Camilla: I’ve no idea what to get Charles for his 70th
... made with PHEASANT and almost a whole pack of butter – as he reveals in favourite recipe
WHAT do you buy the man who has everything for his 70th birthday?
Even the Duchess of Cornwall is scratching her head when it comes to choosing a gift for her husband Prince Charles.
With just days to go until his birthday on Wednesday, Camilla admitted: ‘People keep asking me if I have brought him a present and I haven’t. He is the worst person. He has a list [containing porcelain and items for the garden] and I’ve learnt through 13 years of being married that it is better to stick to the list. He has a lot of things, but he knows what he likes and if you give him a present, he says, “Oh that’s lovely,” when he doesn’t think it’s lovely at all.’
The Duchess, 71, spoke exclusively to the Daily Mail earlier this week after a gruelling morning on the couple’s West African tour, where she undertook several engagements in Ghana, including a meeting as patron of WOW, the Women of the World Festival. She praised a group of young Ghanaian campaigners looking to bring the concept to their country as they spoke about the issues affecting them most, from social justice to sport, women’s rights and enterprise.
Reminded of how she told the Mail on his 65th birthday that her one wish for her workaholic husband was for him to slow down, she said: ‘As the French say, plus ca change! It doesn’t get any better. In fact, the older he gets, the more driven he gets.
‘I remember my father, who was a very wise man, always saying to me, “As you get older, the one thing you have to do is pace yourself.” So I’ve tried to get that over to my husband, but I’m afraid to say it’s fallen on deaf ears. He thinks, “I’ve got so much to do. I’ve got to cram it into these years!”
‘Suddenly you get to 70 and a sense of mortality hits you. I just think he wants to get everything done and dusted.’
IT HAS long been known that architecture, organic farming and complementary medicine are high on the menu of meaty issues which Prince Charles likes to get his teeth into.
Less well documented, however, is what he most likes to tuck into for his supper — let alone just what a keen eye he has for a cutting edge and imaginative new recipe. Until now.
For the Prince of Wales has given a mouthwatering insight into what sets his taste buds tingling by revealing that his ‘favourite recipe’ is . . . pheasant crumble pie.
And the heir to the throne likes eating game birds so much he has ‘invented’ a possible successor to that dish’s place in his affections — a moussaka made with grouse, instead of the usual lamb, which he calls ‘groussaka’.
His craving for such culinary creations will be revealed in next Wednesday’s edition of Country Life magazine that he is guest editing to mark his 70th birthday, which falls on that very same day. In it, Charles tells how he owes his fondness for pheasant crumble pie to a friend, saying: ‘I got this recipe from someone I know. It is delicious.’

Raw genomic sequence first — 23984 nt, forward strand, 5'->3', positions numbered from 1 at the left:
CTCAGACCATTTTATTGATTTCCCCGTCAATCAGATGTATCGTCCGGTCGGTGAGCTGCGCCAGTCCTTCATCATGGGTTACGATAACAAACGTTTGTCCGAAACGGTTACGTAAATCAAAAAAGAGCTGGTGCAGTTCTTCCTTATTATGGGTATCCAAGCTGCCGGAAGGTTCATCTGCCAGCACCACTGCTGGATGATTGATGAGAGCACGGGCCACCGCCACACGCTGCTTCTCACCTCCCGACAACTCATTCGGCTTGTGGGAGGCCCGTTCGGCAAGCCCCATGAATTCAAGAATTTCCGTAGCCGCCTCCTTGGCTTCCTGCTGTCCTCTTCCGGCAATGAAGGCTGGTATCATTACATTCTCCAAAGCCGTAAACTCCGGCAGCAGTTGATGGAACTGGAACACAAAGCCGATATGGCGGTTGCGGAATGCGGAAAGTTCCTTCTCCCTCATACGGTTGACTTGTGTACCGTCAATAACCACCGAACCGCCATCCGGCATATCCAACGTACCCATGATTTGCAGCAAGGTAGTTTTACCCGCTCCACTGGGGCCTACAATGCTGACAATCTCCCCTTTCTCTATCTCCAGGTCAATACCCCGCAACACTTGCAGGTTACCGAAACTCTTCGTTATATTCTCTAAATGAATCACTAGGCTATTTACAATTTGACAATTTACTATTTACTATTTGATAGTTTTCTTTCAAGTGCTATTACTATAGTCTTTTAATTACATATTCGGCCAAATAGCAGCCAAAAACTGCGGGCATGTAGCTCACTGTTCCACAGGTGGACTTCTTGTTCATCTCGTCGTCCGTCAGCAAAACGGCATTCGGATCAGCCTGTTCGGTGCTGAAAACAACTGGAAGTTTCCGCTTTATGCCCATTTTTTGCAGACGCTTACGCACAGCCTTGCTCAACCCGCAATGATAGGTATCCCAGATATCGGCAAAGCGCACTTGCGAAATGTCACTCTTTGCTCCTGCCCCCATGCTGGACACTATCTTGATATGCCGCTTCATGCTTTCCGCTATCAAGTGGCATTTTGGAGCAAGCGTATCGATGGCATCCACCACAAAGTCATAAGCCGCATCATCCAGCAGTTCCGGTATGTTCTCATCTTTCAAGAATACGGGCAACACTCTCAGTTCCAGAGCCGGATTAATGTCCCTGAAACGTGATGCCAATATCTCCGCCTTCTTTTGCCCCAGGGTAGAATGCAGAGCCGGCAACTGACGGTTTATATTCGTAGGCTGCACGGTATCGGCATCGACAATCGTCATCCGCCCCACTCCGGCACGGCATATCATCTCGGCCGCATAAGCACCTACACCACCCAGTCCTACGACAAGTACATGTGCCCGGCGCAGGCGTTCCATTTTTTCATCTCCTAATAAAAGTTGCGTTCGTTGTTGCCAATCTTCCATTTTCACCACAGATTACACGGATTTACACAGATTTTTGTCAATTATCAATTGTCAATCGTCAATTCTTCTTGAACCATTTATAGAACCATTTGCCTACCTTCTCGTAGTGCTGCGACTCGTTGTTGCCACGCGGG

He goes on to say: ‘I invented a grouse one recently, coq au vin with grouse, as well as moussaka with grouse (it doesn’t always have to be lamb), in other words groussaka!’
The feature, titled My Favourite Recipe, includes an interview with John Williams, the executive chef at The Ritz in London, and the recipe for pheasant crumble pie, along with photographs of Mr Williams preparing it.
Mr Williams tells the magazine he thinks cooking with game ‘went out of favour for a while because chefs weren’t handling it correctly’.
He adds: ‘People used to tell me, “I like my game green, man — it’s got to be very well hung”, but hanging should only be taking place from four to six days, really; just enough to make it tender and ready for the table.’ Mr Williams also advises readers: ‘The important thing is not to overcook game birds — make sure there’s juice inside . . .
‘Seasonality, of the kind you get with game, brings something new to the table. We work on the principle that the ingredients the animals live among tend to go really well with them, so, at the moment, we’re serving [at The Ritz] a lovely dish of roast grouse with blackberries and ceps. It’s very simple.’
Earlier this year, the Duchess of Cornwall gave a peek into her husband’s food habits when she appeared on a special episode of MasterChef Australia and talked about how much he likes cheese. She said: ‘Anything to do with cheese, he’ll love . . . anything with eggs, with a bit of local vegetables of some kind, he’d love that. You’d definitely see a smile.’
In the documentary, Prince, Son And Heir — Charles At 70, which aired on BBC One on Thursday, Charles appeared to suggest during a conversation about a smelly sporran that there is, however, one cheese that he is not keen on — goats’ cheese.
Laughing, he said: ‘ It [ the sporran] goes round smelling like goats’ cheese, I never quite know because it always smells like my sporran and tastes like it.’
As for foods which the Royal Family would generally rather avoid, garlic is known to be high on the list. On MasterChef Australia, Camilla was asked if that is because they spend so much time chatting to people and replied: ‘Exactly — you just have to lay off the garlic.’
Perhaps not surprisingly, then, the pungent bulb is absent from the ingredients listed in the recipe for the Prince’s favourite pheasant crumble pie, the sauce for which is flavoured with juniper berries, bay leaves, thyme, peppercorns and a splash of sherry.
HRH The Prince of Wales’ 70th birthday commemorative issue of Country Life is on sale Wednesday, November 14.
Hold the garlic: Pheasant crumble pie tickles Charles’s tastebuds, he tells Country Life magazine